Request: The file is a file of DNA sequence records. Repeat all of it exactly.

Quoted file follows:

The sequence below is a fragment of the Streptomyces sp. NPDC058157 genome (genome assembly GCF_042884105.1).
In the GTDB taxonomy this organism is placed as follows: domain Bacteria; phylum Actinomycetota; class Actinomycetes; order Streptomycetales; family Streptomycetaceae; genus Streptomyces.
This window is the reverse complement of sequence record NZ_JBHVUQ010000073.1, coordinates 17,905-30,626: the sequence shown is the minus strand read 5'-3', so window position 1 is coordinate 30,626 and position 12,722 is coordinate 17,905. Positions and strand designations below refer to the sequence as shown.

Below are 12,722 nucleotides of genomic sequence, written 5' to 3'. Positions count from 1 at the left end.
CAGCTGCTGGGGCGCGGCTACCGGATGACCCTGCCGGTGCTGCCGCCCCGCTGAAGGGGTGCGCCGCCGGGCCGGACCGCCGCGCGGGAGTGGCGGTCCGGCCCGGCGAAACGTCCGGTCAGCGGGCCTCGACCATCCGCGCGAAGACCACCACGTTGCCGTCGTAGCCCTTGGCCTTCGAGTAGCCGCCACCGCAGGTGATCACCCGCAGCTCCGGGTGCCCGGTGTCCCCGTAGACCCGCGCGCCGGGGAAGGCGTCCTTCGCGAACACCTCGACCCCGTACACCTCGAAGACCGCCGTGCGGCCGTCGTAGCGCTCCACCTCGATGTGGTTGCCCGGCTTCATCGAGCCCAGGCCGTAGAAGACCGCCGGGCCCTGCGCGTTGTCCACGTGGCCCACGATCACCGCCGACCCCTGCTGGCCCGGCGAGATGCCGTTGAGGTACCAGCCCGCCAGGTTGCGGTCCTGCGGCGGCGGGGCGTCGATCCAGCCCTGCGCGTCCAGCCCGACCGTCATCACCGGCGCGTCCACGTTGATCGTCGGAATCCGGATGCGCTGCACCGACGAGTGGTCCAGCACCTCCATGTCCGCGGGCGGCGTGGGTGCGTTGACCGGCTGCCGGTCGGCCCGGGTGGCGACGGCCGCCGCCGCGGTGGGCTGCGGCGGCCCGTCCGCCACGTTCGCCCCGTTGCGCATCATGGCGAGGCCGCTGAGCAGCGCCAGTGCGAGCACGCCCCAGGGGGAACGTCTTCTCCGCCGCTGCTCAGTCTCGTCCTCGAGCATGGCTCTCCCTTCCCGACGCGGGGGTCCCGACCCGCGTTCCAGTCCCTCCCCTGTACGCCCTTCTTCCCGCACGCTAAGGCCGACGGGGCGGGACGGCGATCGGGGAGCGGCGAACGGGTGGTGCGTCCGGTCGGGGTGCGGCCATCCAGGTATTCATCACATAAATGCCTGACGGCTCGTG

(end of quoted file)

The sequence below is a fragment of the Streptomyces sp. NPDC058157 genome (genome assembly GCF_042884105.1).
In the GTDB taxonomy this organism is placed as follows: domain Bacteria; phylum Actinomycetota; class Actinomycetes; order Streptomycetales; family Streptomycetaceae; genus Streptomyces.
This window is the reverse complement of sequence record NZ_JBHVUQ010000073.1, coordinates 17,905-30,626: the sequence shown is the minus strand read 5'-3', so window position 1 is coordinate 30,626 and position 12,722 is coordinate 17,905. Positions and strand designations below refer to the sequence as shown.

Below are 12,722 nucleotides of genomic sequence, written 5' to 3'. Positions count from 1 at the left end.
CAGCTGCTGGGGCGCGGCTACCGGATGACCCTGCCGGTGCTGCCGCCCCGCTGAAGGGGTGCGCCGCCGGGCCGGACCGCCGCGCGGGAGTGGCGGTCCGGCCCGGCGAAACGTCCGGTCAGCGGGCCTCGACCATCCGCGCGAAGACCACCACGTTGCCGTCGTAGCCCTTGGCCTTCGAGTAGCCGCCACCGCAGGTGATCACCCGCAGCTCCGGGTGCCCGGTGTCCCCGTAGACCCGCGCGCCGGGGAAGGCGTCCTTCGCGAACACCTCGACCCCGTACACCTCGAAGACCGCCGTGCGGCCGTCGTAGCGCTCCACCTCGATGTGGTTGCCCGGCTTCATCGAGCCCAGGCCGTAGAAGACCGCCGGGCCCTGCGCGTTGTCCACGTGGCCCACGATCACCGCCGACCCCTGCTGGCCCGGCGAGATGCCGTTGAGGTACCAGCCCGCCAGGTTGCGGTCCTGCGGCGGCGGGGCGTCGATCCAGCCCTGCGCGTCCAGCCCGACCGTCATCACCGGCGCGTCCACGTTGATCGTCGGAATCCGGATGCGCTGCACCGACGAGTGGTCCAGCACCTCCATGTCCGCGGGCGGCGTGGGTGCGTTGACCGGCTGCCGGTCGGCCCGGGTGGCGACGGCCGCCGCCGCGGTGGGCTGCGGCGGCCCGTCCGCCACGTTCGCCCCGTTGCGCATCATGGCGAGGCCGCTGAGCAGCGCCAGTGCGAGCACGCCCCAGGGGGAACGTCTTCTCCGCCGCTGCTCAGTCTCGTCCTCGAGCATGGCTCTCCCTTCCCGACGCGGGGGTCCCGACCCGCGTTCCAGTCCCTCCCCTGTACGCCCTTCTTCCCGCACGCTAAGGCCGACGGGGCGGGACGGCGATCGGGGAGCGGCGAACGGGTGGTGCGTCCGGTCGGGGTGCGGCCATCCAGGTATTCATCACATAAATGCCTGACGGCTCGTG